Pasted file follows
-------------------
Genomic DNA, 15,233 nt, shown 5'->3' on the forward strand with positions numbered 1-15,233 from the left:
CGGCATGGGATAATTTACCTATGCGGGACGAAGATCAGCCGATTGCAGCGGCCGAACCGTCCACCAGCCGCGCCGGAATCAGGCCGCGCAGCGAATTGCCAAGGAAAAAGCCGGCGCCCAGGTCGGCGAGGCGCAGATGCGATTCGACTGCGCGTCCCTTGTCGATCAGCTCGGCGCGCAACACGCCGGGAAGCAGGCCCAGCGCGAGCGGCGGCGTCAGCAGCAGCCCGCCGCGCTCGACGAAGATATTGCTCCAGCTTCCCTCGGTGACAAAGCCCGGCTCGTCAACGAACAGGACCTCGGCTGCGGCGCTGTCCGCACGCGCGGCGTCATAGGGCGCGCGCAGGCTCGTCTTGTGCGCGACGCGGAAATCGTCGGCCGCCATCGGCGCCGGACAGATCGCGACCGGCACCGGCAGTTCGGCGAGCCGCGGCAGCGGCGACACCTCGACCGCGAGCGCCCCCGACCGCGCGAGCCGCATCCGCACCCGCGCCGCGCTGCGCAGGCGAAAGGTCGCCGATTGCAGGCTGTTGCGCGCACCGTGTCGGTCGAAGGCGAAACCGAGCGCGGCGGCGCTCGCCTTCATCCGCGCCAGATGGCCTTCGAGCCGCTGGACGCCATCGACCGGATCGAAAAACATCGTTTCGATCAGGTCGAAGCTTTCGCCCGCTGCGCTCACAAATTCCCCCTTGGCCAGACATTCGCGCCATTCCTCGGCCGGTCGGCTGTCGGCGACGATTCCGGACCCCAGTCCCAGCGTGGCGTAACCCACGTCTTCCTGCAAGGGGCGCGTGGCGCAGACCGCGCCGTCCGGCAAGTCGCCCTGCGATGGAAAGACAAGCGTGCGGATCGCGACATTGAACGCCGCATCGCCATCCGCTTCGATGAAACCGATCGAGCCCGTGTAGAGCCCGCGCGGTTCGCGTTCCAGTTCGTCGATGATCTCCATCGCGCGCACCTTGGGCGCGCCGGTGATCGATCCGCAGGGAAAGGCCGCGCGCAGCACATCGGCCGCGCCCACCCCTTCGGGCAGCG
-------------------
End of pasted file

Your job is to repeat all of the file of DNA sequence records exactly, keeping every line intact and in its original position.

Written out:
Genomic DNA, 15,233 nt, shown 5'->3' on the forward strand with positions numbered 1-15,233 from the left:
CGGCATGGGATAATTTACCTATGCGGGACGAAGATCAGCCGATTGCAGCGGCCGAACCGTCCACCAGCCGCGCCGGAATCAGGCCGCGCAGCGAATTGCCAAGGAAAAAGCCGGCGCCCAGGTCGGCGAGGCGCAGATGCGATTCGACTGCGCGTCCCTTGTCGATCAGCTCGGCGCGCAACACGCCGGGAAGCAGGCCCAGCGCGAGCGGCGGCGTCAGCAGCAGCCCGCCGCGCTCGACGAAGATATTGCTCCAGCTTCCCTCGGTGACAAAGCCCGGCTCGTCAACGAACAGGACCTCGGCTGCGGCGCTGTCCGCACGCGCGGCGTCATAGGGCGCGCGCAGGCTCGTCTTGTGCGCGACGCGGAAATCGTCGGCCGCCATCGGCGCCGGACAGATCGCGACCGGCACCGGCAGTTCGGCGAGCCGCGGCAGCGGCGACACCTCGACCGCGAGCGCCCCCGACCGCGCGAGCCGCATCCGCACCCGCGCCGCGCTGCGCAGGCGAAAGGTCGCCGATTGCAGGCTGTTGCGCGCACCGTGTCGGTCGAAGGCGAAACCGAGCGCGGCGGCGCTCGCCTTCATCCGCGCCAGATGGCCTTCGAGCCGCTGGACGCCATCGACCGGATCGAAAAACATCGTTTCGATCAGGTCGAAGCTTTCGCCCGCTGCGCTCACAAATTCCCCCTTGGCCAGACATTCGCGCCATTCCTCGGCCGGTCGGCTGTCGGCGACGATTCCGGACCCCAGTCCCAGCGTGGCGTAACCCACGTCTTCCTGCAAGGGGCGCGTGGCGCAGACCGCGCCGTCCGGCAAGTCGCCCTGCGATGGAAAGACAAGCGTGCGGATCGCGACATTGAACGCCGCATCGCCATCCGCTTCGATGAAACCGATCGAGCCCGTGTAGAGCCCGCGCGGTTCGCGTTCCAGTTCGTCGATGATCTCCATCGCGCGCACCTTGGGCGCGCCGGTGATCGATCCGCAGGGAAAGGCCGCGCGCAGCACATCGGCCGCGCCCACCCCTTCGGGCAGCG